- Published: Grand Haven, MI : Brillance Audio, p2009.
- Year Published: 2009
- Edition: Library ed.
- Description: 23 sound discs (1693 min.) : digital ; 4 3/4 in.
- Language: English
- Format: Book on CD
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The name of the wind
There are no copies available and 14 requests on 2 copies
Where To Find It
Call number: BOCD Fantasy
1 copy being processed for Library System.
Read by Nick Podehl.
The story of a hero told in his own voice. It is a tale of sorrow, a tale of survival, a tale of one man's search for meaning in his universe, and how that search, and the indomitable will that drove it, gave birth to a legend. So begins the tale of Kvothe, from his childhood in a troupe of traveling players, to years spent as a near-feral orphan in a crime-riddled city, to his daringly brazen bid to enter a difficult and dangerous school of magic.
Reviews & Summaries
Rothfuss avoids the pitfalls of so many fantasy writers and welcomes his reader into a world so clearly and intimately rendered that it feels indisputably real and hardly alien. We are simply guests at the Waystone Inn, drawn in by the strange calm stillness of the red-headed innkeeper and intrigued by the obeisance of his fierce companion. When Chronicler arrives and invites Kvothe to tell his story, you might as well be one of the listeners, gathered around the table, anxiously waiting to hear what happens next.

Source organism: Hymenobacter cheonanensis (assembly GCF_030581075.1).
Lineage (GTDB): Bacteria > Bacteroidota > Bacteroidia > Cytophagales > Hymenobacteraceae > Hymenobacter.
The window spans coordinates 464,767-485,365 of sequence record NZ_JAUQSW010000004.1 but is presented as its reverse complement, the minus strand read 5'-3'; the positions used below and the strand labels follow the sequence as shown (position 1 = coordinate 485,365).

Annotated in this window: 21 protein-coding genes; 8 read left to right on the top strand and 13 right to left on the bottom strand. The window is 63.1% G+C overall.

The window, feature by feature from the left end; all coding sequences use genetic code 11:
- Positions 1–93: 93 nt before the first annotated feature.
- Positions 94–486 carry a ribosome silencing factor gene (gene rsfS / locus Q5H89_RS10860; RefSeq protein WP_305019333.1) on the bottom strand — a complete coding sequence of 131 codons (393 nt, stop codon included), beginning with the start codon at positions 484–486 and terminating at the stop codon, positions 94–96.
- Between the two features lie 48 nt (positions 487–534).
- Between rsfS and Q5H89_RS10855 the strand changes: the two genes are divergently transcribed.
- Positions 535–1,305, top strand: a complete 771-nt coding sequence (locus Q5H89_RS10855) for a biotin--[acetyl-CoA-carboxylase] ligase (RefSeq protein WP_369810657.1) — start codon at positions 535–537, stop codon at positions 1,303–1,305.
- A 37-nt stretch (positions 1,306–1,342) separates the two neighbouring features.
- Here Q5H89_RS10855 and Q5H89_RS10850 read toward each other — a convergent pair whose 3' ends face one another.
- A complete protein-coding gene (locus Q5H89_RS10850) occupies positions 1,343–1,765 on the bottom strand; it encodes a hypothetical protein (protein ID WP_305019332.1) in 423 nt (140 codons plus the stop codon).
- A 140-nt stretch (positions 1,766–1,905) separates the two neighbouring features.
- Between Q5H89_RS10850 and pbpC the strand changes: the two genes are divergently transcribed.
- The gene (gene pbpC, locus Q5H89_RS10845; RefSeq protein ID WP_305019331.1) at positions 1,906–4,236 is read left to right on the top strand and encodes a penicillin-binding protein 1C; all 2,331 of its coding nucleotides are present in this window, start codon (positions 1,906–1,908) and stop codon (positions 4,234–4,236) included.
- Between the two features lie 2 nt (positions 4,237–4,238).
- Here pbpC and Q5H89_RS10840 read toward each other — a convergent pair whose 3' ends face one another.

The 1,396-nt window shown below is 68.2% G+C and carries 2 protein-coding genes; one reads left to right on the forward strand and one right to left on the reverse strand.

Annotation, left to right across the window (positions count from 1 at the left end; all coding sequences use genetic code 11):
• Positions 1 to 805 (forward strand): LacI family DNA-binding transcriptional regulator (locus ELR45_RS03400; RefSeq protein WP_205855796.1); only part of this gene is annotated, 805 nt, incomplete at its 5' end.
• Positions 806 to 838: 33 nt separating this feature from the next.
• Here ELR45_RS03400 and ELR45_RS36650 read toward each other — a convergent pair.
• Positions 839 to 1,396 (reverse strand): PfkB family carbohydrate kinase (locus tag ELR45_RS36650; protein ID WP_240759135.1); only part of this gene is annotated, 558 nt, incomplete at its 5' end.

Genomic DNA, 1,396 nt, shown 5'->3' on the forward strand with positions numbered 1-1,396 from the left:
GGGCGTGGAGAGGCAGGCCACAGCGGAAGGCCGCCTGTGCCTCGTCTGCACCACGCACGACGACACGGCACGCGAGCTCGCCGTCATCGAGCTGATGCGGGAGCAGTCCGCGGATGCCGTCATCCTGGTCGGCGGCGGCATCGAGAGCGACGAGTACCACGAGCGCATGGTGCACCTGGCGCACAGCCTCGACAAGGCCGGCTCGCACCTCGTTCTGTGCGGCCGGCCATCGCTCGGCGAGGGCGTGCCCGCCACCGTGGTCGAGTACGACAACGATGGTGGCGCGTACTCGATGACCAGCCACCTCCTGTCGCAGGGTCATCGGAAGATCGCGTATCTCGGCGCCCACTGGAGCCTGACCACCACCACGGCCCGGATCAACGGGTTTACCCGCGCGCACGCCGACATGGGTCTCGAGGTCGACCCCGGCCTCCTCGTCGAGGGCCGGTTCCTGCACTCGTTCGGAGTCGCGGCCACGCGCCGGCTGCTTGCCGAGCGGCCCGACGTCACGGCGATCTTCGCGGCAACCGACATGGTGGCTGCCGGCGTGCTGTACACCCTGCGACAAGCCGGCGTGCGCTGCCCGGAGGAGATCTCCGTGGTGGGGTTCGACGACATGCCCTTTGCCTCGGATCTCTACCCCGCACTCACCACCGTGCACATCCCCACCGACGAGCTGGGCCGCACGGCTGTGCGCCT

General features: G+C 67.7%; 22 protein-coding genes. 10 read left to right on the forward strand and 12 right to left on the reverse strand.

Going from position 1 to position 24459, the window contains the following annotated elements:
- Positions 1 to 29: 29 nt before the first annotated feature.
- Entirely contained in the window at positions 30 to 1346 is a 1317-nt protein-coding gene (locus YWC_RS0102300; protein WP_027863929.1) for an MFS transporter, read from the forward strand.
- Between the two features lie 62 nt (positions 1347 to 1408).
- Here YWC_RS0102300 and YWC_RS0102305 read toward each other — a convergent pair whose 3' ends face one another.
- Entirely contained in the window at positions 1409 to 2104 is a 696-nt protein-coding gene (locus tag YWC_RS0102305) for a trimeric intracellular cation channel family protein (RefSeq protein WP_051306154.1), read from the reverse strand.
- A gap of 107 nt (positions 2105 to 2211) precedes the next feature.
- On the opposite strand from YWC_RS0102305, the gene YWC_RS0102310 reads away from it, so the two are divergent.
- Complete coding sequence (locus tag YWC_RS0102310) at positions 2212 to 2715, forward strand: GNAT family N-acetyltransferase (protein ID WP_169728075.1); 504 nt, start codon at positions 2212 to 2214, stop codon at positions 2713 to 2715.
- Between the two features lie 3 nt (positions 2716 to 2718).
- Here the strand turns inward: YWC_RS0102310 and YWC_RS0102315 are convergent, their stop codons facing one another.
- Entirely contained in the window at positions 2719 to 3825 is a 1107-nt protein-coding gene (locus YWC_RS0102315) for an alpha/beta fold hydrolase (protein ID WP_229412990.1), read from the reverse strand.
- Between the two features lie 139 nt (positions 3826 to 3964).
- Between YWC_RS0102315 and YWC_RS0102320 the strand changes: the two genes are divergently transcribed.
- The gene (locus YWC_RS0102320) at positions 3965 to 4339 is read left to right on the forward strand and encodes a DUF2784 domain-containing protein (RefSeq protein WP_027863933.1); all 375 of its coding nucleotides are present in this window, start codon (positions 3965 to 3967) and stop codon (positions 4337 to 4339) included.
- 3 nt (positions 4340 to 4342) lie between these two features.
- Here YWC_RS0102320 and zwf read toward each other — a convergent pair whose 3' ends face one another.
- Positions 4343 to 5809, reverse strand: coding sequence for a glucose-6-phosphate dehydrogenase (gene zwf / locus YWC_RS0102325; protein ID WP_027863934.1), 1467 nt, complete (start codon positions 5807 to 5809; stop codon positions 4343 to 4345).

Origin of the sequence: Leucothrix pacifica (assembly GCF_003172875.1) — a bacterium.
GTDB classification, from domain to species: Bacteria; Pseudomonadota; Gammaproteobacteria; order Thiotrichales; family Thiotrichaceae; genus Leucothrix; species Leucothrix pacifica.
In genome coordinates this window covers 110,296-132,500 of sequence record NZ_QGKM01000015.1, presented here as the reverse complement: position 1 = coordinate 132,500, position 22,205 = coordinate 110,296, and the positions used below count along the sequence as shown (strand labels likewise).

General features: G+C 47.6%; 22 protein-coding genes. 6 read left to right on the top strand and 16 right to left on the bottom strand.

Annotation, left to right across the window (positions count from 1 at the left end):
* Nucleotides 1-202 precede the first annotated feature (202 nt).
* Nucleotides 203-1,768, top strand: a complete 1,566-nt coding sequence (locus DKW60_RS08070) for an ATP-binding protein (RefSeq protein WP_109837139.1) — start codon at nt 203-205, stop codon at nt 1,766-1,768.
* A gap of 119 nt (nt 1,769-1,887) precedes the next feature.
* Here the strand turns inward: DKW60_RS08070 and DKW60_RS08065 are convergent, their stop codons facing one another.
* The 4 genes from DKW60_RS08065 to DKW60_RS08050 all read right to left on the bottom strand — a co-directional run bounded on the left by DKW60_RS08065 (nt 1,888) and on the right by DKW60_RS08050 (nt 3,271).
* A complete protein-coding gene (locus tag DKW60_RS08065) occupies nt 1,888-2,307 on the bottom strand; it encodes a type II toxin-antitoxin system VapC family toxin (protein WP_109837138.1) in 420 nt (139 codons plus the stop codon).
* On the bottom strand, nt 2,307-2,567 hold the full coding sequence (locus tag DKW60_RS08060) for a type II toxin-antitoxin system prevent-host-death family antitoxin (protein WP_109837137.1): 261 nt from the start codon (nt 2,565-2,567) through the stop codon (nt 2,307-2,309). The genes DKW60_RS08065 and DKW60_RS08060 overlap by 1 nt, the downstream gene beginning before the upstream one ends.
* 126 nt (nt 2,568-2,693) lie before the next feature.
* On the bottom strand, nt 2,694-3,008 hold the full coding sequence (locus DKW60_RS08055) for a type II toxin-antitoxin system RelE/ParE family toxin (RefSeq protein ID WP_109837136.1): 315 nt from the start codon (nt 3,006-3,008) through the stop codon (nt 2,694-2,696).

Due to a stroke of luck, I've had an advance copy of The Name of the Wind by my bedside for over six months, just waiting for me to open it. Unfortunately, deadlines of my own kept getting in the way. But in a way, it's lucky that I didn't crack this book until just a few days ago. If I'd had this tale to distract me, I'd have been even later getting my work done.
I loathe spoilers, so I'm not going to discuss the plot of this book. I will say it has all the things that I demand of a book. The characters are real, the action is convincing and it has a compelling story to tell.
One of the things I like best about this book is that the magic is absolutely rooted in the book's world. Nothing seems contrived; the consistency is excellent.
The characters are very well realized. That means that when the protagonist does something clever, it's believable. And when he does something youthfully dumb, it rings just as authentically true. Because the characters are real and the magic is true to its own world, I closed this book feeling as if I'd been on a journey with an entertaining new friend, rather than sitting alone looking at words on a page.
This one is well worth some of your precious reading time. I'll wager that the books to follow it will also be.
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